College students often have to use the U.S. Postal Service to vote, since they don’t live where they are registered. This requires them to mail their absentee ballots to a different location. But this is not happening as often as it should.
A recent focus group in Fairfax County, Virginia has found that a large number of college students who have received an absentee ballot failed to send it back in because they didn’t know where to buy a U.S. Postal Service stamp.
Lisa Connors is with the Fairfax County Office of Public Affairs, the agency which sponsored the focus group. She said:
“One thing that came up, which I had heard from my own kids but I thought they were just nerdy, was that the students will go through the process of applying for a mail-in absentee ballot, they will fill out the ballot, and then, they don’t know where to get stamps.”
“That seems to be like a hump that they can’t get across.”
The focus group included college interns from many different county departments.
“They all agreed that they knew lots of people who did not send in their ballots because it was too much of a hassle or they didn’t know where to get a stamp,” Connors said.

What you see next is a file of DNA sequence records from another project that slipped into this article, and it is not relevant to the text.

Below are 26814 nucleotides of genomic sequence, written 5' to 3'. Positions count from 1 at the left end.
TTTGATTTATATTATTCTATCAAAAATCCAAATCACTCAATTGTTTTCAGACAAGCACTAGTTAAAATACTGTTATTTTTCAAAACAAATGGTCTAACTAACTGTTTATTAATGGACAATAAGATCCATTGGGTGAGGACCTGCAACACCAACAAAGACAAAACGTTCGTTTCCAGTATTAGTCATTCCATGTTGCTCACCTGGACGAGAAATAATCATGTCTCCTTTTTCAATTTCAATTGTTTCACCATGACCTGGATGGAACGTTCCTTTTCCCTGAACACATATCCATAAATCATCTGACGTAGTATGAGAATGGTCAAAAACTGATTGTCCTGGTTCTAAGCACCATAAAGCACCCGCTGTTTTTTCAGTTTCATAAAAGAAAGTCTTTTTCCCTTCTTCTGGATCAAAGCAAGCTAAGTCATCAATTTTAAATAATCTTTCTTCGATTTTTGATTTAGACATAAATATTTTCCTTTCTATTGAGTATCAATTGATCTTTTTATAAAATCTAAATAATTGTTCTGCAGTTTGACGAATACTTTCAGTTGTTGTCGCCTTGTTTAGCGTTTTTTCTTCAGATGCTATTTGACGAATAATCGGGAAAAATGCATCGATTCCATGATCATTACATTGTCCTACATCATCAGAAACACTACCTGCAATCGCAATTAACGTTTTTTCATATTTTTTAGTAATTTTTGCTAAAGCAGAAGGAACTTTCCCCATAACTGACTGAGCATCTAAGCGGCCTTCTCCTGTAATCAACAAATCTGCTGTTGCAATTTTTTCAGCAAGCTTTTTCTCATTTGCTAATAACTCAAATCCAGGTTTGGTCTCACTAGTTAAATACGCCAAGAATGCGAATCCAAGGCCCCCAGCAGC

“Across the board, they were all nodding and had a very spirited conversation about ‘Oh yeah, I know so many people who didn’t send theirs in because they didn’t have a stamp.’”
Students are able to change their voter registration location to the college location only if they get a new driver’s license or fill out a new voter registration application on campus.
After the surprising focus group results, Fairfax County is now encouraging students to vote in-person absentee while visiting their homes during fall breaks.
Kate Hanley, Fairfax County Electoral Board secretary, said:
“We’re really working on information to get the college students to be able to actually vote where they’re registered and vote absentee because it’s very confusing and it has a lot of pieces that can sort of go wrong in the middle of it.”
Younger voters generally have very low turnout rates in midterm elections, and this latest information is not encouraging for those who want to increase those rates. For a generation raised with electronic devices and instant communications using “snail mail” is obviously a foreign concept. Perhaps some better way needs to be developed to overcome this challenge.
Either that, or maybe college students could be taught where to buy postage stamps.